Also included in the exhibition were a nursery and a hospital room. The nursery emphasized cleanliness and the importance of frequent changes of clothes for children. It also showed the best types of toys and illustrated model seven-day diets for children from two to five years old.

A one-act play in the hospital room showed a father bringing in his sick child, a diagnosis of diphtheria, the treatment given the child when left in the hospital, and its final return home after recovery. The play aimed at breaking down people's fears of hospitalizing their children.

The impression created by the exhibition was reflected in the following comments in the visitors' book.

"After seeing the exhibition, we changed our minds about having our babies delivered by old-fashioned midwives."

- Two pregnant workers of China Sun Dyeing Factory

"After seeing the exhibition, 1 feel that women workers urgently need this kind of practical education. It greatly increases the knowledge of woman and child health. 1 also feel that it demonstrates that the People's Government is truly thinking of the benefit of the people and the happiness of the next generation."

- Hsu Ching, Wing On Textile Mill No. 3.

Kiddies in a CWI nursery.

Kiddies in a CWI nursery.


The CWI Nursery in Shanghai, which cares for 190 children from two to five years old, received a visit from an experienced Soviet woman and child health worker, Dr. Tzibulskaya on May 30, 1951. After examining the children, buildings and equipment, the doctor asked many questions concerning the diet, daily schedule and general operation.

In a discussion with staff members afterwards, Dr. Tzibulskaya expressed her approval of what was being done and gave some practical advice. She recommended that every possible use should be made of sunshine and fresh air to build up the resistance of the children and make them grow healthy and strong. She thought it was a mistake to let them rest in rooms with curtained windows but that they should be accustomed to sleep in broad daylight. Generally, she emphasized that they should not be coddled.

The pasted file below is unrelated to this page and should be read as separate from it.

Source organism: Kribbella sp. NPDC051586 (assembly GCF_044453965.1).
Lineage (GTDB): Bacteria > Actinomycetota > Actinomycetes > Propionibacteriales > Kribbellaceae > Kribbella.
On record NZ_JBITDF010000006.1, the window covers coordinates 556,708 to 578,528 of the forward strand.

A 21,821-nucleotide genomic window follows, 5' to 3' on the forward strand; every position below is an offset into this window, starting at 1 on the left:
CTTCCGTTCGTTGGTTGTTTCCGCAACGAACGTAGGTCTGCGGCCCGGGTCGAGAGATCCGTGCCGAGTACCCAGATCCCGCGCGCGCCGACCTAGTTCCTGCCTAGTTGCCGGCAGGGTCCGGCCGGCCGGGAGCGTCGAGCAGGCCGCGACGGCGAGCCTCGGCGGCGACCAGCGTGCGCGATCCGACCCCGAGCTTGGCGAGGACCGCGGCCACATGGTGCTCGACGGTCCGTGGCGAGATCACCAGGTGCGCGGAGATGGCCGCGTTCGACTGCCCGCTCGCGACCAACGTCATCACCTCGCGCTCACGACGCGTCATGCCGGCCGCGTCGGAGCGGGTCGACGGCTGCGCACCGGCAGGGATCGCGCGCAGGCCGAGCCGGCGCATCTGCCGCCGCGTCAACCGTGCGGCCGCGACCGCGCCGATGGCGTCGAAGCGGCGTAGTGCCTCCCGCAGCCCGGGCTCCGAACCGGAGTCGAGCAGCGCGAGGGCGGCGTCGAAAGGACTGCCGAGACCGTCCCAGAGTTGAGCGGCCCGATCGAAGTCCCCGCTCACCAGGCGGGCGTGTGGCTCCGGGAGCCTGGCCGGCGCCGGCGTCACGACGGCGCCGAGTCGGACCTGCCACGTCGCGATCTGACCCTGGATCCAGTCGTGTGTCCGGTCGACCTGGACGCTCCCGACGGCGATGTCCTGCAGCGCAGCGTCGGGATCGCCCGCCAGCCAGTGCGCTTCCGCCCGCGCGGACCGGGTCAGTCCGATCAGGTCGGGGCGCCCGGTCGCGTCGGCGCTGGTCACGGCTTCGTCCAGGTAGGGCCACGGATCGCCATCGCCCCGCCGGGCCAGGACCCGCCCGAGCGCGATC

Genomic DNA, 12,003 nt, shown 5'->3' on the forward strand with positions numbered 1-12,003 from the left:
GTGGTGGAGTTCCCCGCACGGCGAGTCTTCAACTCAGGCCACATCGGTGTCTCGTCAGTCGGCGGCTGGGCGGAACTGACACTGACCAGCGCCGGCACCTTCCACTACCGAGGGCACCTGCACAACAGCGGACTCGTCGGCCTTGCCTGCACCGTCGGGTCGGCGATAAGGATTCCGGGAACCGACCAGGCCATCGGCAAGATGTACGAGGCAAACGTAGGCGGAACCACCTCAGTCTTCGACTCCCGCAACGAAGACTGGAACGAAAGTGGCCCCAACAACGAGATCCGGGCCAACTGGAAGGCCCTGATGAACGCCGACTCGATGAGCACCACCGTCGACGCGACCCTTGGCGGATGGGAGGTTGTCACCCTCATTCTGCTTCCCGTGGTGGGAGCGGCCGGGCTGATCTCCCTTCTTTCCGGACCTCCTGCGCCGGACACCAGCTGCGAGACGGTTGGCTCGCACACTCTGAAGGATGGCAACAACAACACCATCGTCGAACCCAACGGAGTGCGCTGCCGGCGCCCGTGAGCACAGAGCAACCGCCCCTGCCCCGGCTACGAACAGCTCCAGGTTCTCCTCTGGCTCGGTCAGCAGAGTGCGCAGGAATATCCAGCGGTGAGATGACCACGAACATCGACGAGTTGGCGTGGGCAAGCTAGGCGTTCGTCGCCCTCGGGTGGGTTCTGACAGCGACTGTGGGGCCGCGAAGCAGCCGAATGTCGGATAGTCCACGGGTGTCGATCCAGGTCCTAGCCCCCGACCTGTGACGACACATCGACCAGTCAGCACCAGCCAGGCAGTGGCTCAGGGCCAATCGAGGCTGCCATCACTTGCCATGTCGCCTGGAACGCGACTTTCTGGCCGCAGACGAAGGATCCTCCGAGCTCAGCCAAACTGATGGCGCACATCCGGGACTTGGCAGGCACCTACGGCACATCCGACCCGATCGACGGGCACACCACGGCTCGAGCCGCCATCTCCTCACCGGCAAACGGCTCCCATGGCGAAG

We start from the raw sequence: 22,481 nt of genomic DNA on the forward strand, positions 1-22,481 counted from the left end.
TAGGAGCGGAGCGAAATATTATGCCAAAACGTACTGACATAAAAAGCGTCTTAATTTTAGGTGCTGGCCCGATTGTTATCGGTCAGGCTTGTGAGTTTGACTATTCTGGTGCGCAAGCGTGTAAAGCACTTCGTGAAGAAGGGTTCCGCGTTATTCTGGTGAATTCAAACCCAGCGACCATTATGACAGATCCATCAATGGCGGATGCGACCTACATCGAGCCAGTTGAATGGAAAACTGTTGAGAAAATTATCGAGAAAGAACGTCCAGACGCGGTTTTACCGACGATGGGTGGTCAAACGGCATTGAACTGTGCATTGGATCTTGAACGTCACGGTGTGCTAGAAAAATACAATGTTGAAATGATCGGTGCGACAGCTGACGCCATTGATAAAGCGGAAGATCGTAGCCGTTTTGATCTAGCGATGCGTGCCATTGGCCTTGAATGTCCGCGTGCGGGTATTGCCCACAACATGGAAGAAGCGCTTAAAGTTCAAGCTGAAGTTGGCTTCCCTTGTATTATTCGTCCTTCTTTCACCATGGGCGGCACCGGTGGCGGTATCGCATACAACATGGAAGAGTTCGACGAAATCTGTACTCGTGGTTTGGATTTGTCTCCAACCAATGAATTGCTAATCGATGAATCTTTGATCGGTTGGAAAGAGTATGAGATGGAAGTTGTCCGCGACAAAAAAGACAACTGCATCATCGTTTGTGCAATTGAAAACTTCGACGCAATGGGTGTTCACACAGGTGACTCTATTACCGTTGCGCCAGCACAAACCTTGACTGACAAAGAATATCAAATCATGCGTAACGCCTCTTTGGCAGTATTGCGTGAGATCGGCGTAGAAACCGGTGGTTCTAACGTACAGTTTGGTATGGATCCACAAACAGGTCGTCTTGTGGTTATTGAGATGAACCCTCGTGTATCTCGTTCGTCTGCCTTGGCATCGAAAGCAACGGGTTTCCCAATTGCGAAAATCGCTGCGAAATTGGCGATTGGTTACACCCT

Geography Class.

Geography Class.

Dr. Tzibulskaya also suggested that different schedules be worked out for the varying age groups, and that aril laundry be both boiled and ironed for full sterilization.


One hundred and six boys and girls aged from 11 to 15, members of the Pioneer organizations of schools in the Yulin factory district of Shanghai, attended a one-month summer vacation course organized by the CWI Children's Cultural Palace and the Yulin Young Pioneers. The aim of the course was to raise the cultural level of the most promising school children in the workers' area and to develop their sense of responsibility and leadership.

The boys and girls were housed in one of the Yulin primary schools. They were given the run of the newly-opened Children's Cultural Palace for their studies and activities which included art, music, dancing, literature, geography and model airplane construction. A nearby textile factory gave them the use of its swimming pool. Much time was spent on physical culture and sports and no child gained less than two pounds in weight during the month.

The biggest event for the children most of whom had never been outside Shanghai, was a two-day excursion to the sea-coast where they visited the navy, had a long discussion with a famous model woman agricultural worker, and insisted on getting up at three in the morning to see the sun rise over the sea.

In drawings, art work and discussions the children expressed the new happiness that had come into their lives since the formation of the People's Government and the sure hopes they had for the future.


In Shanghai, the Chapei and Hongkew Child Welfare Centres and a day nursery formerly subsidized by the U.S. Church World Service were taken over by the China Welfare Institute last August.

The two welfare centres, housed in quonset huts, are being reorganized as children's libraries and reading rooms. The nursery, which has been caring for forty infants from two to five years old, will be continued for the time being with the same staff as before.